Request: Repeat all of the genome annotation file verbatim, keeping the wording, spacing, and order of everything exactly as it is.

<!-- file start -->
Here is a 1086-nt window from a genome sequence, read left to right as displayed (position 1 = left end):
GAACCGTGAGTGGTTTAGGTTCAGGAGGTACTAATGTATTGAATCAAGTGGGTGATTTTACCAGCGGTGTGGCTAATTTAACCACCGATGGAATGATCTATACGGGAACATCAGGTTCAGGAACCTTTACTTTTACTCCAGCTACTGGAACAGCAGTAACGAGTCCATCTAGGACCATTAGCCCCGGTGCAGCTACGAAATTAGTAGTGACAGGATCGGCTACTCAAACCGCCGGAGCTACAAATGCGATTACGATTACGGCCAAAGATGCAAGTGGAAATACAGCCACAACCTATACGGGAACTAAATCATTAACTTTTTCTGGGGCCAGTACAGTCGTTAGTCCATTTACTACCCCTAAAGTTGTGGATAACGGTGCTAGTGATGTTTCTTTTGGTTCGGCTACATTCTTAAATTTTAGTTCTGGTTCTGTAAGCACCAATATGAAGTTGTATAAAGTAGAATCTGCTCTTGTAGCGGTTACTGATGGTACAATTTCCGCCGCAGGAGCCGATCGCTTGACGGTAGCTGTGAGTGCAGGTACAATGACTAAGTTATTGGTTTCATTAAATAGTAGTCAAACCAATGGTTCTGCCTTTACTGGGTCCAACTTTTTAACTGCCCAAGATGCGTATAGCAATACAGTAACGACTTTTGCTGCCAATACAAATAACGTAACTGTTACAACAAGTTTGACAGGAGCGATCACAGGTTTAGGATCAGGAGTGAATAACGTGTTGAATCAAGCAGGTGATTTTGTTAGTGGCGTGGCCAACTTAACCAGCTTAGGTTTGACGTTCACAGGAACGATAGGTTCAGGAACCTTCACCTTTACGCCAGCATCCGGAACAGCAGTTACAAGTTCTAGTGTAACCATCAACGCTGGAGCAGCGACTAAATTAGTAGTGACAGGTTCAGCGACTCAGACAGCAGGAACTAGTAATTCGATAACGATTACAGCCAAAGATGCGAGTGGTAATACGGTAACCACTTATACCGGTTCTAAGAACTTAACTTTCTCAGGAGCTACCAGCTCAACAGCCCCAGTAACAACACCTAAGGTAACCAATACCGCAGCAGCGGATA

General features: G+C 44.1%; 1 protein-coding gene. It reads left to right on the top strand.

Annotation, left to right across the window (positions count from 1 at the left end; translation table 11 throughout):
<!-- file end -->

Here is a 1086-nt window from a genome sequence, read left to right as displayed (position 1 = left end):
GAACCGTGAGTGGTTTAGGTTCAGGAGGTACTAATGTATTGAATCAAGTGGGTGATTTTACCAGCGGTGTGGCTAATTTAACCACCGATGGAATGATCTATACGGGAACATCAGGTTCAGGAACCTTTACTTTTACTCCAGCTACTGGAACAGCAGTAACGAGTCCATCTAGGACCATTAGCCCCGGTGCAGCTACGAAATTAGTAGTGACAGGATCGGCTACTCAAACCGCCGGAGCTACAAATGCGATTACGATTACGGCCAAAGATGCAAGTGGAAATACAGCCACAACCTATACGGGAACTAAATCATTAACTTTTTCTGGGGCCAGTACAGTCGTTAGTCCATTTACTACCCCTAAAGTTGTGGATAACGGTGCTAGTGATGTTTCTTTTGGTTCGGCTACATTCTTAAATTTTAGTTCTGGTTCTGTAAGCACCAATATGAAGTTGTATAAAGTAGAATCTGCTCTTGTAGCGGTTACTGATGGTACAATTTCCGCCGCAGGAGCCGATCGCTTGACGGTAGCTGTGAGTGCAGGTACAATGACTAAGTTATTGGTTTCATTAAATAGTAGTCAAACCAATGGTTCTGCCTTTACTGGGTCCAACTTTTTAACTGCCCAAGATGCGTATAGCAATACAGTAACGACTTTTGCTGCCAATACAAATAACGTAACTGTTACAACAAGTTTGACAGGAGCGATCACAGGTTTAGGATCAGGAGTGAATAACGTGTTGAATCAAGCAGGTGATTTTGTTAGTGGCGTGGCCAACTTAACCAGCTTAGGTTTGACGTTCACAGGAACGATAGGTTCAGGAACCTTCACCTTTACGCCAGCATCCGGAACAGCAGTTACAAGTTCTAGTGTAACCATCAACGCTGGAGCAGCGACTAAATTAGTAGTGACAGGTTCAGCGACTCAGACAGCAGGAACTAGTAATTCGATAACGATTACAGCCAAAGATGCGAGTGGTAATACGGTAACCACTTATACCGGTTCTAAGAACTTAACTTTCTCAGGAGCTACCAGCTCAACAGCCCCAGTAACAACACCTAAGGTAACCAATACCGCAGCAGCGGATA

General features: G+C 44.1%; 1 protein-coding gene. It reads left to right on the top strand.

Annotation, left to right across the window (positions count from 1 at the left end; translation table 11 throughout):